This essay, on the corruption revealed by the Grenfell Inquiry, was my Observer column this week. It was published on 2 May 2021, under the headline “Grenfell is still giving up its secrets and they retain the power to shock”.
It is not just the broken promise, it is also the pitilessness of it. In February, Boris Johnson told parliament, in the wake of the cladding scandal, that “no leaseholder should have to pay for the unaffordable costs of fixing defects that they didn’t cause”.
The Fire Safety Bill became law last week, but only after MPs five times rejected attempts to provide financial support for leaseholders facing ruinous costs for the replacement of inflammable cladding. There is a fund of £5bn to support leaseholders in taller tower blocks, although the real cost of replacing the cladding could be three times that amount. For leaseholders in blocks under 18 metres high there is not even inadequate support.
The government’s obstinacy is unfathomable. It is also unsurprising. For, as the Grenfell Tower inquiry has exposed, the state – at local and national level – has continually colluded with business to the detriment of ordinary people. Private companies continued to sell materials they knew could kill. Governments and regulators refused to act. Locals who spoke up were damned as “troublemakers”.
Arconic, the company that made the Grenfell Tower cladding, knew it to be a firetrap. The firm created more fire-resistant cladding to use in countries with tighter regulations, such as Germany, but pushed the dangerous version in Britain. It allowed it to be used in a form called a “cassette” (in which panels are bent into a box shape to hide the fixings) even though it recognised as far back as 2004 that this could be lethal in a fire. The cassette system was used on Grenfell Tower. An internal memo from 2007 forecast that a fire in buildings with such cladding could result in “60 to 70” deaths; 72 people were killed in Grenfell. Arconic misled the certification body, the British Board of Agrément (BBA), which passed it as safe.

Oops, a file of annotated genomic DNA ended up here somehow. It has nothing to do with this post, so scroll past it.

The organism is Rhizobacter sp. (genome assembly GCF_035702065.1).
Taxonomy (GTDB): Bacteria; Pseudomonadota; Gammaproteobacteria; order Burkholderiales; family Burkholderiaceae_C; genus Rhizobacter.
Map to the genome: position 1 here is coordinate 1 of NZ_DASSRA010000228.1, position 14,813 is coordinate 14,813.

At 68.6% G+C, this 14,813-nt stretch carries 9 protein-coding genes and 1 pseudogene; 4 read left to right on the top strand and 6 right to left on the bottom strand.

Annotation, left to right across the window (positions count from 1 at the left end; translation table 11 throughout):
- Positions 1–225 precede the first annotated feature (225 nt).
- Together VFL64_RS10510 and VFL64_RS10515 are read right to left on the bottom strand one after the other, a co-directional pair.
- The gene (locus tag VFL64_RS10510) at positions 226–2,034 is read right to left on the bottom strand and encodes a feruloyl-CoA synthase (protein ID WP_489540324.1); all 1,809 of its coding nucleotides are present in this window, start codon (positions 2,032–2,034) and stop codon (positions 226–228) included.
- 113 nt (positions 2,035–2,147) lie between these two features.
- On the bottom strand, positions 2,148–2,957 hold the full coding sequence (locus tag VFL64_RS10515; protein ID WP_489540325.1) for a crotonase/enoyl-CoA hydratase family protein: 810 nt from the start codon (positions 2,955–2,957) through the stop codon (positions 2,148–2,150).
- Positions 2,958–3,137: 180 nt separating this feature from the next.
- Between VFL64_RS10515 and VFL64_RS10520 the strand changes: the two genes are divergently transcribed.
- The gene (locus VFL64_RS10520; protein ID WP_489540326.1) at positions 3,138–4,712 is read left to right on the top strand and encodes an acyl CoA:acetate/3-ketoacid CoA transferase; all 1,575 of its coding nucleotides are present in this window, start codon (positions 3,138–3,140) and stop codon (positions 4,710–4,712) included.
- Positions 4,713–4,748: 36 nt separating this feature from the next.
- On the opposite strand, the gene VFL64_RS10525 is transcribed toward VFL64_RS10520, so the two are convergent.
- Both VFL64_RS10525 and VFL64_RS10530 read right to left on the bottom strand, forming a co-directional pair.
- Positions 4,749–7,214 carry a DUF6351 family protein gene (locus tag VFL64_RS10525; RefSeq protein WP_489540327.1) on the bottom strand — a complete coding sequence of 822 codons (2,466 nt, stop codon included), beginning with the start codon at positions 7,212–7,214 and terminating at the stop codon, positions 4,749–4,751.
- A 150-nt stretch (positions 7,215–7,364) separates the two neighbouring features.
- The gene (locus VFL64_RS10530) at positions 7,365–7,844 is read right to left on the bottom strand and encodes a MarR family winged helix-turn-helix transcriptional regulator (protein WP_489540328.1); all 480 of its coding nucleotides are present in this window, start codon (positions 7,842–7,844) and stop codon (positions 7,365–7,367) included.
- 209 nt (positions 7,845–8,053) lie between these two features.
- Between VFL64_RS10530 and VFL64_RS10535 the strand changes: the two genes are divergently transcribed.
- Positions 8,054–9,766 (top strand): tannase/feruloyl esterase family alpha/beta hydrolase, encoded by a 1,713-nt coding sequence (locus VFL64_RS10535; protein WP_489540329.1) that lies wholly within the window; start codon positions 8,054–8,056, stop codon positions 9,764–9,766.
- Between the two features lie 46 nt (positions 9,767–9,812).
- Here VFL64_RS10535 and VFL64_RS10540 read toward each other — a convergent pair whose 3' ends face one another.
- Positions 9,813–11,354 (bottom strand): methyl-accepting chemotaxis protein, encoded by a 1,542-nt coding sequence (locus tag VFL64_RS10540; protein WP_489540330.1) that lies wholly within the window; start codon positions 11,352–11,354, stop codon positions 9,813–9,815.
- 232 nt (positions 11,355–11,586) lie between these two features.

Kingspan, the company that provided some of the Grenfell insulation, called Kooltherm K15, changed the way the product was made in 2006. The new version performed disastrously in tests – an internal document described it as creating a “raging inferno” – but Kingspan sold it using test results from the old product. “What. We lied?” asked one employee in a text. “Alls we do is lie in here”, responded another. After insulation from Celotex, a third company involved in the Grenfell disaster, failed a safety test, the company used hidden non-combustible boards to get it through its next test. An employee told the inquiry that “this isn’t the only manipulation of test data”.
It is difficult to overstate the depth of the scandal exposed by the inquiry, even though it has received relatively little coverage in recent months. What’s been revealed is a culture of corruption and a contemptuous disregard for people’s lives in the pursuit of profit. This is not something peculiar to construction. From Boeing to Volkswagen, from clothes manufacturers to Big Pharma, we’ve seen in recent years how lying and cheating is part of big business. That’s how the market works.